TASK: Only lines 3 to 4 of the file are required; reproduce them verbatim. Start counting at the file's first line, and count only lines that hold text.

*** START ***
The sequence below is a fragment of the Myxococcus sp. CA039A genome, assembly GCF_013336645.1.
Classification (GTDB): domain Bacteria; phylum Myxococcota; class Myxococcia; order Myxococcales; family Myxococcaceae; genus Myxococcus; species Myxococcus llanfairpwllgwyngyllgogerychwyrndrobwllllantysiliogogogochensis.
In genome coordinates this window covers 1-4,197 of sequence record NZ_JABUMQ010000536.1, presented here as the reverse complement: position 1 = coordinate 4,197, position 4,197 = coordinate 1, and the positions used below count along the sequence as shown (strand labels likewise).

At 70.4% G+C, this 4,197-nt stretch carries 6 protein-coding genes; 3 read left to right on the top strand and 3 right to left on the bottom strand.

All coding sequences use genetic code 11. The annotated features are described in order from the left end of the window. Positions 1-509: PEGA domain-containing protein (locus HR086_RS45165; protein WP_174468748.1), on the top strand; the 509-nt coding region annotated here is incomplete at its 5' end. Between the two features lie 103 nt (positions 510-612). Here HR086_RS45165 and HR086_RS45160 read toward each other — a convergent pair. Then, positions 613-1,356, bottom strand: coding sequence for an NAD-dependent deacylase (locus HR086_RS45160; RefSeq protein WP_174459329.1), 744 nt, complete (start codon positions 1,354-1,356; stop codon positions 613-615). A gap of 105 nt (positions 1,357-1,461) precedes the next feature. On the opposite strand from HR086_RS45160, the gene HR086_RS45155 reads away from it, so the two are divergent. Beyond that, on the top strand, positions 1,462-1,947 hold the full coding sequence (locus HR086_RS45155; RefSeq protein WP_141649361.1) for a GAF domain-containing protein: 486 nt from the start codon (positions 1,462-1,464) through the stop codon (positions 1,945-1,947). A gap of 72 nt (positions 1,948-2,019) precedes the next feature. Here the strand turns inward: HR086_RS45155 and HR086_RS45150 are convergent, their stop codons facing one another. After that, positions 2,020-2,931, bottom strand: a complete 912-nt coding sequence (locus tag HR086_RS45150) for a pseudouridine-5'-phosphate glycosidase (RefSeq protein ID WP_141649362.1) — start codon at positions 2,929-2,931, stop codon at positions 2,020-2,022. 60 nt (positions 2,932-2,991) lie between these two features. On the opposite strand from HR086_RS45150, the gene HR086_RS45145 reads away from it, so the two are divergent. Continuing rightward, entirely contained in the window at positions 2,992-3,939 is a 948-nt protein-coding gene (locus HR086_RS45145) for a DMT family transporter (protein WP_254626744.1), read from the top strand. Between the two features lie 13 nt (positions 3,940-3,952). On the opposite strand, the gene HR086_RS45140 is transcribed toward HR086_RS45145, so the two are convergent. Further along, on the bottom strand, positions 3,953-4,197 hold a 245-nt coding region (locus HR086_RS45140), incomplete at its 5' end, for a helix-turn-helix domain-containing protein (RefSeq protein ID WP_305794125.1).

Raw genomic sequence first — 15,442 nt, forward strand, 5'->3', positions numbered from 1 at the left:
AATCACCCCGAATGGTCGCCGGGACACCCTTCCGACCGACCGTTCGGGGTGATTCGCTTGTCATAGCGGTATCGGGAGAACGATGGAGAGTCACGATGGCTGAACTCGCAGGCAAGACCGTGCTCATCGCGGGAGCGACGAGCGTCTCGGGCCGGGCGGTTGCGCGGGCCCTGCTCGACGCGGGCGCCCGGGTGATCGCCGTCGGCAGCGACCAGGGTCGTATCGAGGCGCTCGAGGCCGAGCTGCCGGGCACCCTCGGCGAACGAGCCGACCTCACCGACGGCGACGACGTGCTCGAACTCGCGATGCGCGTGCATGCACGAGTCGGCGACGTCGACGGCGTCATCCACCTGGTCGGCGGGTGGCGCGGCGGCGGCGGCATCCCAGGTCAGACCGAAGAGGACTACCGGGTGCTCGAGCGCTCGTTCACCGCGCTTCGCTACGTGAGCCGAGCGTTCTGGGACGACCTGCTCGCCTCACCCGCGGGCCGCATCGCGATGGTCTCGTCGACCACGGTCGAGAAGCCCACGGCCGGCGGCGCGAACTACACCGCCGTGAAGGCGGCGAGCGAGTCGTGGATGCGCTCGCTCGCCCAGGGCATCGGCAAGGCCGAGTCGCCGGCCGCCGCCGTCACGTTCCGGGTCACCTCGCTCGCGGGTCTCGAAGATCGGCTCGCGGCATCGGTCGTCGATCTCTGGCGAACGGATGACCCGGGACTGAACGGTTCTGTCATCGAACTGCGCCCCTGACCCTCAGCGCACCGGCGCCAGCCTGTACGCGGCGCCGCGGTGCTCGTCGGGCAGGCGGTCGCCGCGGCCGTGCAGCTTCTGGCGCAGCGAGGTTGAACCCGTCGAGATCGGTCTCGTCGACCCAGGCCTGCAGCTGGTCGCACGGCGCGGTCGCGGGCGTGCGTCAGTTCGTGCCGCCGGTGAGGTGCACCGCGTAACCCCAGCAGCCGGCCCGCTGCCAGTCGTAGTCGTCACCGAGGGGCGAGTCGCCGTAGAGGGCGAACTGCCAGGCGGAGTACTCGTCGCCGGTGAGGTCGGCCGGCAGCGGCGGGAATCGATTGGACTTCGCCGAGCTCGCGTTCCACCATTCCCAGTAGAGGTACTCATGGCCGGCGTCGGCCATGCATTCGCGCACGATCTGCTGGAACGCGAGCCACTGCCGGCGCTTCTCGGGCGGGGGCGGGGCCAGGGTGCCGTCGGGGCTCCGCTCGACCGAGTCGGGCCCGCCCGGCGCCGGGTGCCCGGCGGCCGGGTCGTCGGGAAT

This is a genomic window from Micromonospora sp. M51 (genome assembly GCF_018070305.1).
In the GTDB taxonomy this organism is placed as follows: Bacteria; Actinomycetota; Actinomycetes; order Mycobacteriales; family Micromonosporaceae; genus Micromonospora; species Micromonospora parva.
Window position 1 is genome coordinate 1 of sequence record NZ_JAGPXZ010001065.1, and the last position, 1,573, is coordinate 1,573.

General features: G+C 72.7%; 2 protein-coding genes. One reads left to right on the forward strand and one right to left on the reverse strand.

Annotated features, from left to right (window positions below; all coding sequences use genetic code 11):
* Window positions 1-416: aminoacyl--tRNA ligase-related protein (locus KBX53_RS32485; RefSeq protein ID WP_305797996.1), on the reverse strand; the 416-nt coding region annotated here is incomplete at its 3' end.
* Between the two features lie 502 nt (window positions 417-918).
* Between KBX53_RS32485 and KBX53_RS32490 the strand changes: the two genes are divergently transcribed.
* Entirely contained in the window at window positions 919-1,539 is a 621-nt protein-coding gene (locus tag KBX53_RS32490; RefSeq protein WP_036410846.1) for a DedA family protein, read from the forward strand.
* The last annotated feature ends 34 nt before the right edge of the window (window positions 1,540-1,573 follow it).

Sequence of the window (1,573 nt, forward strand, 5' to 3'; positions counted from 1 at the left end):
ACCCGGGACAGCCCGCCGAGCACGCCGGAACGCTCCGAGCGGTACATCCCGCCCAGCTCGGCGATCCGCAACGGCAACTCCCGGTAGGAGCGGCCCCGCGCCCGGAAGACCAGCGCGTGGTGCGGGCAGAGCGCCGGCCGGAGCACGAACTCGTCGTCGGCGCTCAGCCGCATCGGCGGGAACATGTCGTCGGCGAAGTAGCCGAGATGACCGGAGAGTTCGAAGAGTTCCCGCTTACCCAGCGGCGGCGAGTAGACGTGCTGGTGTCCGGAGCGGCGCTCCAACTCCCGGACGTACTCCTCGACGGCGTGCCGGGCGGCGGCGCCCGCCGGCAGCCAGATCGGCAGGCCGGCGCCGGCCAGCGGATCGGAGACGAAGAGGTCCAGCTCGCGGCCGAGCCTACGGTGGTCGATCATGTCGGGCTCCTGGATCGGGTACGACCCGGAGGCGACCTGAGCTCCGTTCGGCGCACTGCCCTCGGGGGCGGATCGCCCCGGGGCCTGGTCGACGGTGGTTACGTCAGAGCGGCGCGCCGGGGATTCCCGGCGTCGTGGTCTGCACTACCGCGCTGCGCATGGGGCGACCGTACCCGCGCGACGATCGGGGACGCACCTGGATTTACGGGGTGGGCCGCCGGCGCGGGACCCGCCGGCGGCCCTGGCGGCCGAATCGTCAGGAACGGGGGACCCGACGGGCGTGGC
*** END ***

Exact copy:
In genome coordinates this window covers 1-4,197 of sequence record NZ_JABUMQ010000536.1, presented here as the reverse complement: position 1 = coordinate 4,197, position 4,197 = coordinate 1, and the positions used below count along the sequence as shown (strand labels likewise).

At 70.4% G+C, this 4,197-nt stretch carries 6 protein-coding genes; 3 read left to right on the top strand and 3 right to left on the bottom strand.